Authorities sound alarm on potential for flooding

Mesa County Sheriff Stan Hilkey watches rafters on the Colorado River at the Blue Heron Boat Ramp. Depending on the weather, officials are concerned about the potential for high water from now through early June in the area.

A slow-to-melt snowpack that is the largest in more than a decade and strong odds that the Colorado River will overrun its banks have Mesa County officials preparing to fend off rising water levels and warning novice river runners to stay off the water.

A report issued Wednesday by the Colorado River Basin Forecast Center elevated the chances that the river will flood at Cameo in De Beque Canyon to 90 percent and predicted a 50 percent chance that the river will hit a peak flow of 37,000 cubic feet per second. That would fall just below the 1984 historic peak flow of 38,000 cfs.

“We haven’t seen potential water like this in many years,” county Emergency Manager Andy Martsolf said during a news conference along the banks of the fast-moving river at the Blue Heron boat launch.

Martsolf and Sheriff Stan Hilkey said primary areas of concern for flooding include Plateau Valley communities, Rosevale and Dike roads west of downtown Grand Junction and portions of Interstate 70.

A series of late spring storms added to an already historic snowpack, while cooler-than-normal temperatures this month have delayed runoff and kept much of the snow locked in place. Ideally, weather-watchers say, temperatures would gradually rise, permitting the snow to slowly but steadily melt into streams, creeks and rivers.

The snowpack statewide was 135 percent of average on May 1, the highest since 1995. The snowpack in the Colorado River basin climbed to 151 percent of average, the highest since 1993, according to the Natural Resources Conservation Service.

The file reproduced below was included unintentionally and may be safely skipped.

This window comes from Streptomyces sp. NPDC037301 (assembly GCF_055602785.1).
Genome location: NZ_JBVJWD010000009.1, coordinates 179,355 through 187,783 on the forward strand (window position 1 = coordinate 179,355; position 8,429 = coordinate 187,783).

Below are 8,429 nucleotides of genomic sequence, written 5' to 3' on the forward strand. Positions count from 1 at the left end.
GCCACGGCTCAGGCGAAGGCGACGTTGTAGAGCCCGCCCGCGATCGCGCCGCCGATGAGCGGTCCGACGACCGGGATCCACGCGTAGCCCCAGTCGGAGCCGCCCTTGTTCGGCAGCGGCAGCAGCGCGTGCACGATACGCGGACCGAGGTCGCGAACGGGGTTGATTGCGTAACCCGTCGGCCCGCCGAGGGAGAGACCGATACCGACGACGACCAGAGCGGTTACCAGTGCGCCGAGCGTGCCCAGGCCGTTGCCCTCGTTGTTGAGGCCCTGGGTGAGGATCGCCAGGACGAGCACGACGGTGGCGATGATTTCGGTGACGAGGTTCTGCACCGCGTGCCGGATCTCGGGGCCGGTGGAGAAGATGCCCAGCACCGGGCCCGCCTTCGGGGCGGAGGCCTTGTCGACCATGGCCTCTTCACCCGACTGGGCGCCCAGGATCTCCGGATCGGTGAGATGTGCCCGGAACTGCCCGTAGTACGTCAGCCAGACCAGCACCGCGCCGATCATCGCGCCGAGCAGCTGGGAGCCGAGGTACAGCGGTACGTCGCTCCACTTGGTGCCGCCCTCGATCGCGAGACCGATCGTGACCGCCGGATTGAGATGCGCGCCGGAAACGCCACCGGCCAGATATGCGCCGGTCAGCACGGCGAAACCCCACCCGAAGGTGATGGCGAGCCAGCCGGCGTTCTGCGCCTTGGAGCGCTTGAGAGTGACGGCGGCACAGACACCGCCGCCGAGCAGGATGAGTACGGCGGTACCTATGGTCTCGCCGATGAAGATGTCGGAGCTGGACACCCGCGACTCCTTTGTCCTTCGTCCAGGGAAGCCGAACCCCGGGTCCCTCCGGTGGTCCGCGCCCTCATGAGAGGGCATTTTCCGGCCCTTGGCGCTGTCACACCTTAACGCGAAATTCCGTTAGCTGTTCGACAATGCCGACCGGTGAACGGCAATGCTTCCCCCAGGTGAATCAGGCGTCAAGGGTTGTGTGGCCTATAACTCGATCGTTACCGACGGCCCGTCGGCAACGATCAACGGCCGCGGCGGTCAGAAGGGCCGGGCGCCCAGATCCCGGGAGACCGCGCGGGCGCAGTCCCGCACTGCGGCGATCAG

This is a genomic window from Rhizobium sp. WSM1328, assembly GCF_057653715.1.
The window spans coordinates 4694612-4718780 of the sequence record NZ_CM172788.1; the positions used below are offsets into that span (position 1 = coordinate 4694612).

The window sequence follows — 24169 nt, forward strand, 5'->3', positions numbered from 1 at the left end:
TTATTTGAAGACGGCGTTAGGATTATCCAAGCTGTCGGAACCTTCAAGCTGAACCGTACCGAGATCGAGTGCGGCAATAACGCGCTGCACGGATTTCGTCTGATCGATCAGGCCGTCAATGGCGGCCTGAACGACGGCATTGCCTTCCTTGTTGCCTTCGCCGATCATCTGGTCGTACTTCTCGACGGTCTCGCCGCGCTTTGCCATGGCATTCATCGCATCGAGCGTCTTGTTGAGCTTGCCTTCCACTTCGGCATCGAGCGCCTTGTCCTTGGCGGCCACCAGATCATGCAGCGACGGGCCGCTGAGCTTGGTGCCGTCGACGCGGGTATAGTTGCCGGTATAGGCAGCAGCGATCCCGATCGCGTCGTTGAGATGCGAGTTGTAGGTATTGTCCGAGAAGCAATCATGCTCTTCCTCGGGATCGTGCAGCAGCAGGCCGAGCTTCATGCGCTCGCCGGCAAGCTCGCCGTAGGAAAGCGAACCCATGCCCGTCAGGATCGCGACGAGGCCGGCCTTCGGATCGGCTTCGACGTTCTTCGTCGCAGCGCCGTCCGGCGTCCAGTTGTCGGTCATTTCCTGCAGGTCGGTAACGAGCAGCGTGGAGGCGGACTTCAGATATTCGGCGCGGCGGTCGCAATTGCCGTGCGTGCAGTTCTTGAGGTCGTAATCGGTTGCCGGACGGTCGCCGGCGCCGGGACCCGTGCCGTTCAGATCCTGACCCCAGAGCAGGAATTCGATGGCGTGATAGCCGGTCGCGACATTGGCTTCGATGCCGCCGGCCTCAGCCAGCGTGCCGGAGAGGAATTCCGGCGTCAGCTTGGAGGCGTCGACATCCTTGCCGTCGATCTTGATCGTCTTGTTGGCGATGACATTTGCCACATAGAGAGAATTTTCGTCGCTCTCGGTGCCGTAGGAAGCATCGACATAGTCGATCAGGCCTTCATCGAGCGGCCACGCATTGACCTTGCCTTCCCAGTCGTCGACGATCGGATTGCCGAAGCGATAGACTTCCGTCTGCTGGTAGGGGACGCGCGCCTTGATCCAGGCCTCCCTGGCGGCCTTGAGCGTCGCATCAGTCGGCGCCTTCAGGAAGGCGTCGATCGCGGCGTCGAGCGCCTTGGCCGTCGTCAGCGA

Officials who expect the river to peak in mid-June are busy monitoring water levels and coordinating with public works departments to plan for high water. Martsolf said the county has 12,000 sandbags in stock and that another 10,000 are on the way. Officials and students at the Collbran Job Corps Center are filling 1,000 of those bags. Barricades are in place in case authorities need to close roads.

Palisade Public Works Department employees this week connected a berm in Riverside Park between the Colorado River and the town’s sewer lagoons to try to prevent water from rushing through the park and surcharging a Grand Valley Irrigation Co. canal.

Authorities said citizens who live in low-lying areas near Plateau Creek or the Colorado and Gunnison rivers should begin protecting their property and preparing in the event they need to evacuate. Planning is particularly critical for horse owners due to the outbreak of equine herpes, which will discourage horses from being grouped together.

With temperatures climbing and Memorial Day weekend approaching, Hilkey said the river should be the domain only of experienced and prepared river users who have personal flotation devices and multi-chamber rafts. Blow-up inner-tubes, like those he spotted for sale recently at a local drugstore, shouldn’t be taken on the river.

“This is not the time to be on the river if you’re an inexperienced river user,” he said.

While officials are paying close attention to what’s happening in the lower elevations, the sheriff also advised outdoor enthusiasts to be careful heading up into the high country. Due to high snow levels, many backcountry roads may still be impassable and vehicles can become stuck, he said.


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